Day 30: There is a convoy of beer trucks coming down our street. I know exactly where they’re headed.
Day 31: Our HOA president called City Manager Dale Martin and Commissioner Chip Ross asking if they wanted to buy some conservation property before the big energy companies get their hands on it. He believes it contains massive oil reserves. I’m sure he’s been drinking beer all day.
Day ?: When the doors finally open and we emerge what will we find? Will the two kids down the street be shooting hoops in their driveway again while others play street hockey on roller skates? Will neighborhood kids still ride their bikes across the wooden Egans Creek bridge to the two schools on Citrona? Will the back table at Pajamadave’s Beer & Wine Garden be filled with the same Cheers-like regulars that have occupied stools there for so many years? Will crowds return to downtown’s Amelia Island Coffee Shop, ice cream parlors and restaurants? Or will puzzled residents one day in the future pick up a yellowed journal and wonder at the last entry: “Candles are gone. We ate the cat.”
Capitalizing On The Misery Of Others: Probably one of the most useless and vitriolic Internet sites other than Facebook I’ve seen is the Nextdoor Digest. I’m told it wasn’t always this way. It was originally intended as a site to assist folks in area neighborhoods (e.g. North Fletcher, Amelia Park, Ocean Cay, etc.) to find lost pets, share information about qualified landscapers, handymen, appliance repair companies, and comment intelligently on local issues such as trash collection, road conditions, etc. However, what I found was a forum festering with rumors, accusations, lies, and enough gibberish and innuendo to make the National Enquirer envious. Maybe it’s because they’re locked up all day, but folks using this site have become more and more nuts. Lately I’ve seen postings popping up from those claiming they administer the site requesting its users to be civil. Others are saying they’re fed up with the meanness, politics, next-door informers, the President, the neighbors barking dog, cheap gas and nowhere to go, moldy cheddar, and say they’re checking out of the system. I’ve had people tell me their posts have been deleted while those with opposing views were welcomed. I’ve read it but I don’t use it because I’ve yet to discover a single piece of useful information or a worthwhile comment, mostly folks whining about their neighbors, commenting on national political issues, moldy cheddar and asking questions about lizards. However, somebody out there is taking advantage of this cacophony of twaddle because in addition to being loaded with useless and inane blather its cluttered with ads for products and services ranging from real estate and mortgage loans to security systems and devices to stop a dog from barking. Somebody is taking advantage of all this online blather and misery and is raking it in. Who?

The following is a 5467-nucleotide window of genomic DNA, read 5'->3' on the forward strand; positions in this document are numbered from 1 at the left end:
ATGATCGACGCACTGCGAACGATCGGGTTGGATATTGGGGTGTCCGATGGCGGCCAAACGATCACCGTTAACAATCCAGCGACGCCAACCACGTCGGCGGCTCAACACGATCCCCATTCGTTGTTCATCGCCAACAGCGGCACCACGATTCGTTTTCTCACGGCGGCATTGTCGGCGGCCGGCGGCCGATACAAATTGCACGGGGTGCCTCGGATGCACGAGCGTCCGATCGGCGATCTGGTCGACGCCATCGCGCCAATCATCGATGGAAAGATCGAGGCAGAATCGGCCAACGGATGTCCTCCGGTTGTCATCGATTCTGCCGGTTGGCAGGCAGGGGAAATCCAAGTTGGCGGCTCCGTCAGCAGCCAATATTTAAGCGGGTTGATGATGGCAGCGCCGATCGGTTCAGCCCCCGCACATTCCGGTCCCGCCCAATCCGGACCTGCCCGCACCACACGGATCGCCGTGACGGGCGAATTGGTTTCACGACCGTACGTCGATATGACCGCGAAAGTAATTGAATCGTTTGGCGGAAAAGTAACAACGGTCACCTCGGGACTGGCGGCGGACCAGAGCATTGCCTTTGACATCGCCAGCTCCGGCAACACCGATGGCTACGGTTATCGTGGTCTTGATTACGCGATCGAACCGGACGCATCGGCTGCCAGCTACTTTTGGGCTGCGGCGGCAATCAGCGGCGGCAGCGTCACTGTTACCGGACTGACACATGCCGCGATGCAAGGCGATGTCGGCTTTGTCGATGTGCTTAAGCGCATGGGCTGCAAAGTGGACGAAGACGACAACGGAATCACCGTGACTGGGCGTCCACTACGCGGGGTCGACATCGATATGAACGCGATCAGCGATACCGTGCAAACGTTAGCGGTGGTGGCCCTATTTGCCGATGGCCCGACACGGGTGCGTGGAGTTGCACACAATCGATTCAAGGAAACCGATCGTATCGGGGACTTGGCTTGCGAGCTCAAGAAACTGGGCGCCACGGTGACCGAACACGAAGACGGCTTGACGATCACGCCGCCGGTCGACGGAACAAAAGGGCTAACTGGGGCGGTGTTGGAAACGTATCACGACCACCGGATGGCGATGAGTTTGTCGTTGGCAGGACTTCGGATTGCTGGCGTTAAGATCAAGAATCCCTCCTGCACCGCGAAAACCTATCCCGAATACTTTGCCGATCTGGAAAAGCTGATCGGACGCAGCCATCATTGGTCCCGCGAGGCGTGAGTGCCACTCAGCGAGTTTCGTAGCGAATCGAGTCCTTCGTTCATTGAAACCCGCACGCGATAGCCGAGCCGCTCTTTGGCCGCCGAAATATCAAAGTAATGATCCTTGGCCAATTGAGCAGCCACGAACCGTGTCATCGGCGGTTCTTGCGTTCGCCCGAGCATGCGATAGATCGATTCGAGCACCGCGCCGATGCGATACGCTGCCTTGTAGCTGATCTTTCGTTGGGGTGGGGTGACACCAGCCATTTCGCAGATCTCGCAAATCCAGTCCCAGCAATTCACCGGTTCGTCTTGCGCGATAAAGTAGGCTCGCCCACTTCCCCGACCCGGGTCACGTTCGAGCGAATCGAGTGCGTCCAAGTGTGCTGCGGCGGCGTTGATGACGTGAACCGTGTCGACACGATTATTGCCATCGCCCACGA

Shades Of Gilligan’s Island: Atlanta friend Gary McKillips, who was once the PR guy for Ted Turner when Ted was married to Jane Fonda and owned both CNN and the Atlanta Braves before they were good, made cruise history recently.
Gary, who is now a play-by-play Associated Press radio sports reporter, and his wife, Anne, boarded the Celebrity ship Eclipse March 1. They had no idea they would end up in the cruising world’s hall of fame as passengers on the longest voyage in the history of that cruise line. That was not their intention. At the end of their ordeal Gary even got a letter from the cruise company’s President & CEO Lisa Lutoff-Piro telling him: “Your voyage was the longest sailing in the history of Celebrity Cruises’ history.” What was supposed to be a 14-day holiday turned into a 32-day sea odyssey.
The couple boarded the ship March 1 and the vessel departed port in Argentina the following day. All was normal until the ship rounded Cape Horn.
“We started heading to Chile and that’s where our problems began,” Gary said. The Eclipse was supposed to make a few stops and then arrive in port at San Antonio, Chile, where the couple said they were scheduled to disembark and later fly home from the capital city of Santiago.
Fears of the virus, which had stricken other ships, were cited by South American governments to deny the Eclipse entry to ports.
“Then we got word we weren’t going to go anywhere,” Gary said. “The Chilean government did not allow us to enter the port.”
The captain has told passengers that there are no cases of the coronavirus aboard the Eclipse, McKillips told The Atlanta Journal-Constitution in interviews via video and text messaging. But fears of the virus, which has stricken other ships, were cited by South American governments to deny the Eclipse entry to ports.
Ultimately, the ship was allowed to enter a Chilean port for fuel and provisions, but passengers were not permitted to disembark. The captain informed passengers the Eclipse would instead sail for 10 days across the equator and all the way to San Diego, Gary related.
Gary applauded Celebrity’s handling of the situation. The ship remained immaculate, he said, and passengers well cared for. “They went overboard for us,” he quipped.
He said the Eclipse, which holds 2,850 passengers, was supposed to arrive in San Diego the morning of March 30, and the Buckhead couple should be home later that night. The cruise line picked up the tab for their flight.
“We arrived in Atlanta shortly after 10 Monday, March 30. Even flying in first class, there were no amenities. No pillows, no blankets, no beverage service except bottled water and the only food was a small snack box containing cheese, crackers, salami and a cookie. “Celebrity’s bag lunch came in really handy. Hartsfield-Jackson was a ghost town. The busiest airport in the world was no longer busy and traffic was very, very light on Interstates 85 and 400 going home,” he said.
If Gary could withstand so many years as a PR guy for Ted Turner, Jane Fonda and years of lousy Braves teams, this cruise was a piece of cake.
SOME FRIDAY HUMOR